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Articles tagged "Soviet Union"

from “Purge”

When the Baltic Germans were invited into Germany in the fall of 1939, one of the sisters’ German classmates from school and confirmation classes came to say good-bye, and promised to return. She was just going to make a tour of a country that she’d never seen before, and then she would come back and tell them what Germany was really like. They waved good-bye and Aliide watched as Hans’s hands wrapped around Ingel’s waist and moved toward her rear end. Their...

A Journey to Spitsbergen

I On the flight from Oslo to Tromsø, two worlds: the land far below me, the map on my lap. Outside, the sun is setting. The clouds hanging over the land on my map have been painted by Max Ernst, surreal, puffy sky formations, squadrons whizzing past us, fire within the gray, the land below already dark, less and less visible, a mere assumption. And mysterious as it may be, it cannot be chaos because roads have been drawn on the map, there are towns, harbors, names. The thin green...

Farewell to the Queue

An era can be judged by street conversations. "Look, there's a line." "What're they giving out?" "Just get on it, then we'll find out." "How much should I get?" "As much as they'll give you." This touching dialogue from the Brezhnev era should be etched on the stern granite of Lenin's mausoleum—in memory of the great era of socialist paradise. And if anyone were to think seriously about a monument to that period, I would suggest that the empty...

Girls

Darka saw her in the trolley, the sweaty, June-soaked trolley, brimming with people and their smells: sweet, almost corpselike, female, heavy, equestrian, yet oddly palatable, and even stimulating, sexual, distinctly male. Suddenly all the smells switched off, leaving only a girlish profile on the sunny side of the car, angular as a Braque: abrupt, soaring cheekbones, a fine pug nose, mulatto lips, and a sharp, childlike fist of a chin—a capricious, fragile geometry which...

The Wondrous Deer of the Eternal Hunt

If he hadn't been who he was, I never would have married again. I had everything: a child, a job, my freedom. And suddenly there he was . . . clumsy, practically blind, wheezing. Letting someone into your world with so much baggage—twelve years in Stalinist camps, they took him as a boy, sixteen years old. . . . With the burden of that knowledge . . . the differences. That's not what I'd call freedom. What is it? What's the point? Admit that I only pitied him? No. It...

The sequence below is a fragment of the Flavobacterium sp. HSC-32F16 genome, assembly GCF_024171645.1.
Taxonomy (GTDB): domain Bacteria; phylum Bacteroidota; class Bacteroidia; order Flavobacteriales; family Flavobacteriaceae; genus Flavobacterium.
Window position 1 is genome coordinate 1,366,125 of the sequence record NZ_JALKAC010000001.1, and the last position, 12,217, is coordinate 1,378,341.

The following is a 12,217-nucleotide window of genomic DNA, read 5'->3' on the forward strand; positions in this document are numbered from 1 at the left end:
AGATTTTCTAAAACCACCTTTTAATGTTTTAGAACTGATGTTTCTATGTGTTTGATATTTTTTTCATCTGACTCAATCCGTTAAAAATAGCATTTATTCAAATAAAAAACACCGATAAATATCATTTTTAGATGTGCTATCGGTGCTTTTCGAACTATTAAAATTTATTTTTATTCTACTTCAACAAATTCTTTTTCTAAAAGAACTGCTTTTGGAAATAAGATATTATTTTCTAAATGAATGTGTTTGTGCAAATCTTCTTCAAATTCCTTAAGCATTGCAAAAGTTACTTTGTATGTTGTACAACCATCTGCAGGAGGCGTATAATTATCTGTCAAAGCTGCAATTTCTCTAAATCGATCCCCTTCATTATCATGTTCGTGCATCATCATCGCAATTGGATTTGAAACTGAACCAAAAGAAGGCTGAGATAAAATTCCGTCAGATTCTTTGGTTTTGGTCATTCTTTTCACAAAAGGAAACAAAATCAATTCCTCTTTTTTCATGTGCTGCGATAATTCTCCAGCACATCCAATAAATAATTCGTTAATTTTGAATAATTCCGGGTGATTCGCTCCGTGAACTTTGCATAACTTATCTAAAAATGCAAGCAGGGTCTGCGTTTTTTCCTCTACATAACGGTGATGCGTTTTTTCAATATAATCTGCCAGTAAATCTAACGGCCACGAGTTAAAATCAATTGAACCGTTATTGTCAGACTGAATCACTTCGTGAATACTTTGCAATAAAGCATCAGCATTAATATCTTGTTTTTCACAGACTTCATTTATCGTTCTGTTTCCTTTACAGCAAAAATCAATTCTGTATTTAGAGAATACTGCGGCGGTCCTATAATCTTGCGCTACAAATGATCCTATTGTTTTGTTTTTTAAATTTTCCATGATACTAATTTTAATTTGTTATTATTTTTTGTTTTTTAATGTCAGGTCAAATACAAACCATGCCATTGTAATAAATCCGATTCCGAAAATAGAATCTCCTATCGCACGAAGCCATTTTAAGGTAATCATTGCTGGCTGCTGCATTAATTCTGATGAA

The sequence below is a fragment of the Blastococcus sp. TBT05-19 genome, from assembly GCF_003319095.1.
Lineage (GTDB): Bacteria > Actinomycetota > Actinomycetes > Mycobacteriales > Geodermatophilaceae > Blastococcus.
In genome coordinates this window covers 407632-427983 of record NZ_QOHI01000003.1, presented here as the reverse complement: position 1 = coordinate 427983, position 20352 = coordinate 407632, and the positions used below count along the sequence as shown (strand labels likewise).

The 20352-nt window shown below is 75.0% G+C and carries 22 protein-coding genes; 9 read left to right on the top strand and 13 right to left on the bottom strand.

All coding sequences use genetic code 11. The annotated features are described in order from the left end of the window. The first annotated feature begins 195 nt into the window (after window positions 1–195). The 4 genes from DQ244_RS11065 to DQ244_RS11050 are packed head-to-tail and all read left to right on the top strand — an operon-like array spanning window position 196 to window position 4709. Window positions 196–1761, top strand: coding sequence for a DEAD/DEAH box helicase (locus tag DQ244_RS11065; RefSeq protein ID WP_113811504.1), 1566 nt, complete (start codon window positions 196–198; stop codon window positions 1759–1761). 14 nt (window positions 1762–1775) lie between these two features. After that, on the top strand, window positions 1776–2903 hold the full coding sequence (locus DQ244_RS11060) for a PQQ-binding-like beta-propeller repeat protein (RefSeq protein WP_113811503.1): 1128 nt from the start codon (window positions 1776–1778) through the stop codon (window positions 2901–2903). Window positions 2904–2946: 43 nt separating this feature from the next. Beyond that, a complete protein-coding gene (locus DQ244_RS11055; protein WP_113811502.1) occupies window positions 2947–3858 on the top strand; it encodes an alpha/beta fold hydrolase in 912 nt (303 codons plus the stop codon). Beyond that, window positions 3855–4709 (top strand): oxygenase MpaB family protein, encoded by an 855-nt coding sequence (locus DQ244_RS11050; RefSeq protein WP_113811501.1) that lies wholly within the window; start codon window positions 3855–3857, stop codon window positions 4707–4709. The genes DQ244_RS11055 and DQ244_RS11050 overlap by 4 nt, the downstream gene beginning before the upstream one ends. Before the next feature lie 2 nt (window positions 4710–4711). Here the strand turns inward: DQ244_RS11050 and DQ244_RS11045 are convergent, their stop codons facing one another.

An Interview with Wladimir Kaminer

Boris Fishman interviewed Wladimir Kaminer September 3, 2003. Boris Fishman: Did you start writing before emigrating to Germany? What did you do in the Soviet Union? Wladimir Kaminer: In the Soviet Union, I graduated from music school, with a concentration in music for theatre and television. I worked for a year, then went into the army, got out in 1989. By then, perestroika was in full swing, and many of my colleagues were rushing to take advantage of the increased freedom of...

from Me and So Forth

Me and Perestroika Now I will tell you how perestroika collapsed. To be more precise, it hasn't collapsed yet, but it definitely will due to the archaic institutions of the family and marriage, which dominate in times of real socialism. To be fair, one must add that history recalls a few cases when trivia stood in the way of great achievements. Such was the case with the emperor Peter Fedorovich, who didn't succeed in carrying out his reformist program only because, several...

Nancy

Nancy was this woman. From America. A woman general. And not just a general, but an advisor to the president. Rumor even had it she could do the same amount of push-ups as any other American general and advisor to the president. And here she was coming all the way to the great Russian North to pay us a visit. Back then our country was in the throes of perestroika, and she was visiting us just to see whether we were doing as bad a job of it as the rest of the world was inclined to think....

from Cuneiform

Hadjar bore seven children. Aga Akbar was the youngest, and he was born deaf and mute. She knew it even in the first month. She saw that he didn't react. But she didn't want to believe it. She never left him alone, and no one else was allowed to stay with him for long. For six months she kept that up. Everyone knew the child was deaf, but no one was allowed to speak of it. Until, finally, Kazem Khan, Hadjar's eldest brother, felt it was time to get involved. Kazem Khan...

Paris Lost

Our first official German document, which we got at police headquarters on the Alexanderplatz in 1990, was an East German residence permit. We didn't get any closer to our old dream: the right to travel freely. Right on the first page of the document it said: On departure from the German Democratic Republic, this permit must be surrendered to the appropriate civic authorities, or to the border control. Valid until 8/30/2000. We didn't have a big trip planned at first; back then,...

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